For Kareen Lomax, Creating 'Hard Feelings' Was Therapy [Q&A]
Photo: Shanté Jackson
The concept of an overnight success is a farce. From the eyes of a fan, it might seem as though some of the artists we know and love blew up in an instant, but behind the curtains include years of development, highs and lows, and ultimately enduring perseverance.
For budding R&B artist, Kareen Lomax, the story of her career thus far has not been a straight trajectory but a winding road, filled with glimmers of hope but also dark moments of doubt, culminating in a series of painful lessons learned along the way. Hard Feelings delves into these lessons, both associated with her personal and professional life.
Your introduction to Lomax might be this very moment, but her debut to the music scene came in 2016 when she uploaded her debut EP Vendettas to SoundCloud. Following its release, she invested in a $50 targeted Facebook ad for the single "Melatonin" which went on to garner her thousands of followers instantaneously. Yet with that moment of success, difficulty followed, leading the young singer-songwriter to consider giving up music all together. Returning to her hometown near Atlanta, Georgia to be a dog groomer, she picked up her life where she had left it years before.
Two years later, from a songwriting session she coordinated on a whim, the lead single "Hard Feelings" was born. Following that life-altering session, a chance encounter with Diplo led to her rich vocals and stunning songwriting to be featured on Platinum breakout hit "Looking For Me" with Diplo and British producer Paul Woolford. The single peaked at #4 on the UK Singles Chart and #18 on Billboard's Dance Chart, representing a turning point for Lomax, a sort of cosmic nod from the universe that she was indeed on the correct path.
With this rediscovery of confidence came the creation of the Hard Feelings EP, a highly emotive work of art, created through a series recording sessions in the city and a remote cabin in the mountains of Georgia. The seven-track compilation, features her incredible pen and ear-bending vocals, and is accompanied by a tongue-in-cheek visual for "GET RIGHT."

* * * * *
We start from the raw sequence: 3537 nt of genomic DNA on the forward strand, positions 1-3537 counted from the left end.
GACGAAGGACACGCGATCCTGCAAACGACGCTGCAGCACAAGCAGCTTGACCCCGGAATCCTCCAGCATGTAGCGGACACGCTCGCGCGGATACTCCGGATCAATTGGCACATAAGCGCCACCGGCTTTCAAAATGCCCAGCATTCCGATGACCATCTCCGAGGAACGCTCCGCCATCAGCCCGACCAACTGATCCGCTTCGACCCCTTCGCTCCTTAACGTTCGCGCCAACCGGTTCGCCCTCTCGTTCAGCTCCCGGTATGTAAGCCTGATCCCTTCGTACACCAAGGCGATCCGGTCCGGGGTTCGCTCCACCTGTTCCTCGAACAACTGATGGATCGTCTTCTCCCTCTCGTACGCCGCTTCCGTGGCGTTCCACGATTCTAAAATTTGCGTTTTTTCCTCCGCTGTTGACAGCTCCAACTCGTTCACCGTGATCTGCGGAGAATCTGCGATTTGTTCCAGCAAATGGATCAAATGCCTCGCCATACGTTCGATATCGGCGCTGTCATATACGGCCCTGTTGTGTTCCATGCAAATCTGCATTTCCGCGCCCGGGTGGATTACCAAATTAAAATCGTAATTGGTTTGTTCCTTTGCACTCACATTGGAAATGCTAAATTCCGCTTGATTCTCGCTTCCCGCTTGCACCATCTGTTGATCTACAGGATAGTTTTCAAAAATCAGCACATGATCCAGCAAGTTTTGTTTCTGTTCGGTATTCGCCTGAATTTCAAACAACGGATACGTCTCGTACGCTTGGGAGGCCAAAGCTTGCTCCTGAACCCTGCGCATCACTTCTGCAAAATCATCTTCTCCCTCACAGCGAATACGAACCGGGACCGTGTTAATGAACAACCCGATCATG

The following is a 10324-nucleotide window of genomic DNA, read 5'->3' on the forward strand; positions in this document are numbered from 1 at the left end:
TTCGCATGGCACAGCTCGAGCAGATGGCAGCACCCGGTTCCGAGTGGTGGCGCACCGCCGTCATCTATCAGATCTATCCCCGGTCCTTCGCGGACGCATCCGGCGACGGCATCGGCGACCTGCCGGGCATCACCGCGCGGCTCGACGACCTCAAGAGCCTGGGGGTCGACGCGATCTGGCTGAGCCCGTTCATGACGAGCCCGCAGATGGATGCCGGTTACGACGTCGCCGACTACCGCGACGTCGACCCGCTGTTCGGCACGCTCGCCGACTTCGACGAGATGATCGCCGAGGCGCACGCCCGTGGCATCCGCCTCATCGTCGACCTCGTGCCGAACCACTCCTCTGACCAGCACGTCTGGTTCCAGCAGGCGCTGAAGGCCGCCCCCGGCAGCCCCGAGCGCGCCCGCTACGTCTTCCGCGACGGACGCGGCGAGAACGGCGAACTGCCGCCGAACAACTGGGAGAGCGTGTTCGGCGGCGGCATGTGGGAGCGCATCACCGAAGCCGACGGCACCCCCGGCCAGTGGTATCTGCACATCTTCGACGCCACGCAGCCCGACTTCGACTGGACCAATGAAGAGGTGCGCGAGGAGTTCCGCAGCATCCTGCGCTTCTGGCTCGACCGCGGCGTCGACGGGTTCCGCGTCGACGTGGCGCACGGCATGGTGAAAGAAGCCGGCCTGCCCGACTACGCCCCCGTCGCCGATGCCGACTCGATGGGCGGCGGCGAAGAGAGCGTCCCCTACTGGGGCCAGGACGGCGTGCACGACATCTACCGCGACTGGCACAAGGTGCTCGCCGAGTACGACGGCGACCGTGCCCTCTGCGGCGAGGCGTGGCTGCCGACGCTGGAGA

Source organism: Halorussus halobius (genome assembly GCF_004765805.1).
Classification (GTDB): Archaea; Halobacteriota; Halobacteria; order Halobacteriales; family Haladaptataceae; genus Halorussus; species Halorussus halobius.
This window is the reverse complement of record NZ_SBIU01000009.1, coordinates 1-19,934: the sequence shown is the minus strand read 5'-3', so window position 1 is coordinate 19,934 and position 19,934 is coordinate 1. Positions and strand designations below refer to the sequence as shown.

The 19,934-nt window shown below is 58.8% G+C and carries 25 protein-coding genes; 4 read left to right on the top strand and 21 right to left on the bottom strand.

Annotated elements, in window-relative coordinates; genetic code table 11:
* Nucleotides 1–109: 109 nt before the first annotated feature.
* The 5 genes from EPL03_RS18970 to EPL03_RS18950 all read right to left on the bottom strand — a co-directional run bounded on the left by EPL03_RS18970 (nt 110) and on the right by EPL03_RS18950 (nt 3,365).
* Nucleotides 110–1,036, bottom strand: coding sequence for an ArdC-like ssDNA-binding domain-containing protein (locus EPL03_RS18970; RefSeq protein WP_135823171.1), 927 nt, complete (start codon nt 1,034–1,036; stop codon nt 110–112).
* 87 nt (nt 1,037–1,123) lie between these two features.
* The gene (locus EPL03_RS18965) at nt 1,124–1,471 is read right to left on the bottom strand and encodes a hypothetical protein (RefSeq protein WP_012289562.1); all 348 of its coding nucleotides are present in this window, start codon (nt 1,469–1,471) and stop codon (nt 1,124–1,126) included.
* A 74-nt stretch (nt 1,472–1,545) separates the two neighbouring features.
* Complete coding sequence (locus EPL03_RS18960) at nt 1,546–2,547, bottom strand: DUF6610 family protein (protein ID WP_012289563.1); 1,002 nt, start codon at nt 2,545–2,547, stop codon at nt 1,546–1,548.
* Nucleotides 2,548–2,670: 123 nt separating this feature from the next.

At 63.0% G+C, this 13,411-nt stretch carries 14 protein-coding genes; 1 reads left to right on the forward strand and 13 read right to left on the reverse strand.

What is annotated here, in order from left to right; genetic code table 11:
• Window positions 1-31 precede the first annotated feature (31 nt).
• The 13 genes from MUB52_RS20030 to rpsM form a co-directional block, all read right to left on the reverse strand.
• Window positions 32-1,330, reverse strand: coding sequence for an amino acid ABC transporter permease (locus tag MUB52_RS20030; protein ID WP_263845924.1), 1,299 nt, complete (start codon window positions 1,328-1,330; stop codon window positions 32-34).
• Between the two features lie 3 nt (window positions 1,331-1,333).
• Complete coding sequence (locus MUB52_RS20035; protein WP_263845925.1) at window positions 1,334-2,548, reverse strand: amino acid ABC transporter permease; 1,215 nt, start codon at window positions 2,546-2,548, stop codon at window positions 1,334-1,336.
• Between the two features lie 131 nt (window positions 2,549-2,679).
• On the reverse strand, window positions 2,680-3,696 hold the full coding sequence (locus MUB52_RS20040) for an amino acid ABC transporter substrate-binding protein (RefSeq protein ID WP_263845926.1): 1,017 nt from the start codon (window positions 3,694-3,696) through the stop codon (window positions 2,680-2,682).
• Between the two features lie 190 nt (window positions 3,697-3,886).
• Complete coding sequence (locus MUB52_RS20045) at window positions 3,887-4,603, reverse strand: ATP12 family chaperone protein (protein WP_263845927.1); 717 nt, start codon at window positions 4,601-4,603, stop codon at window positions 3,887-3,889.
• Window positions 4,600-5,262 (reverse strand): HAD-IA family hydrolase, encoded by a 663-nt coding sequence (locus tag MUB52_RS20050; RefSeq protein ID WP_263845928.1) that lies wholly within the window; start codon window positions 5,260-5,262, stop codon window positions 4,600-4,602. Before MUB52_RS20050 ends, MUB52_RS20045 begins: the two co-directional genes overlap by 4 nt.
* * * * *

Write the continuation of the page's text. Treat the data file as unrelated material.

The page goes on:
Confronting her demons head on, Lomax toils with lessons learned through some of the toxic situations she found herself in. A breathtaking testament to the power of honesty and vulnerability, Lomax approaches these lessons from a sagacious point of view, covering themes of betrayal, forgiveness and perseverance.
We had the opportunity to catch up with Lomax and discuss a series of topics, ranging from the frustrations she has faced in her career thus far, how she would change things within the industry for the better, and ultimately her journey of coping with the "Hard Feelings" she has relinquished throughout the creation of this project.
Your vocal tone is often described as unique and something that overwhelmingly draws people to you. Was your tone always something you considered a strength?
No, actually. I felt like my tone was always too masculine to speak from a woman's perspective and would be uncomfortable when my voice is compared to male artists. I now embrace that it stands out and have found confidence and acceptance in my own sound.
You are very open about the fact that your career has been filled with many ups and down. What was one low and one high that you can recall in your career thus far?
Being in a better place has taught me to see the lows as turning points. So, I'll say every time I thought I was ready when I wasn't and had to go back to the drawing board, made it harder to get back up again and keep going.
The success from "Looking for Me" is the highlight for me. Because of COVID, we weren't able to promote that record properly, but it still climbed the charts and was embraced in one of the biggest music markets. Vocally, I was given the opportunity to shine and introduce myself as a real recording artist, so it means a lot.